26 World/ Australia. HALLEY, E./ OTTENS, R. & I. 214


Description: Beautiful, Large-Scale World Map
By a Major Figure of Science
World/ Australia.
[Amsterdam, c. 1740]
Nova & Accuratissima Totius Terrarum Orbis Tabula Nautica . . . per Edm. Halley . . .

20 ¾ x 56 ¾ inches, Fine original color; few fold reinforcements, light stains, marginal mends, still excellent overall. Finely framed in silver gold leaf.

Scarce. A large, strikingly designed world map by the great English scientist, Edmund Halley, after whom the famous comet was named. It was the first map to delineate magnetic declination (i.e. compass variations resulting from the earth’s magnetism) across most of the surface of the globe. Halley intended this chart to be used at sea by navigators, and as Whitfield points out, “a version of this chart was part of the navigator’s essential equipment.” In fact, no previous world map contained as much navigation-related data as this one that also delineates prevailing winds and ocean currents. The chart’s magnetic declination data combined with the Mercator Projection, on which the map was laid out, allowed the navigator to plot straight line courses. Halley would also erroneously argue that the key to determining longitude at sea, which also had long bedeviled mariners, was through an application of magnetic declination data.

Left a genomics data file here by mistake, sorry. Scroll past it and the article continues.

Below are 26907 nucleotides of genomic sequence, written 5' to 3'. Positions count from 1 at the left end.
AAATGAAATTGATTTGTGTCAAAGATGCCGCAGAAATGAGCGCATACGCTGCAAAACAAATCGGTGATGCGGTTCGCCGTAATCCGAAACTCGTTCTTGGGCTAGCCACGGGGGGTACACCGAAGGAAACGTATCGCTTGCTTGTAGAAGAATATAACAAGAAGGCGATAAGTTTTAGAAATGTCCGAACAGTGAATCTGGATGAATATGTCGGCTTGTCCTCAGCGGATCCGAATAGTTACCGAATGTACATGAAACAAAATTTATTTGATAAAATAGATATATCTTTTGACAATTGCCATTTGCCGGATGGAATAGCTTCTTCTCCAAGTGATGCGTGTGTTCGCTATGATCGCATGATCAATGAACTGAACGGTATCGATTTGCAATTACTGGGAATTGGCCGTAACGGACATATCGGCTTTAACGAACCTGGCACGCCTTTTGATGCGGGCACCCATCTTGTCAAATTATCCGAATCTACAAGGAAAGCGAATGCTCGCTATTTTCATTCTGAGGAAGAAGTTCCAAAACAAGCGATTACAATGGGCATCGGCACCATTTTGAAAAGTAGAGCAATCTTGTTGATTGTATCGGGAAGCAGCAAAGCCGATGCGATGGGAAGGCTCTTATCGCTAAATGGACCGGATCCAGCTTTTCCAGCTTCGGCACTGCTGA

Halley’s map has the curious feature of showing Australia twice. It’s possible that this was done to show on the right side of the chart the continuity of currents and patterns of declination between the Pacific and Indian Oceans.

Halley’s first chart to delineate magnetic declination, which appeared in 1701, included only the Atlantic Ocean. It was based entirely on observations Halley himself made in voyages he captained between 1698 and 1700. Halley’s expanded mapping of this phenomenon on this world chart resulted from his study of the journals of several explorers.

Cf. Whitfield, P. The Image of the World, p. 110.

Price: $12,500.00 save 10% $11,250.00
  • Number: 2140008
  • Dealer: Speculum Orbis Nauticum

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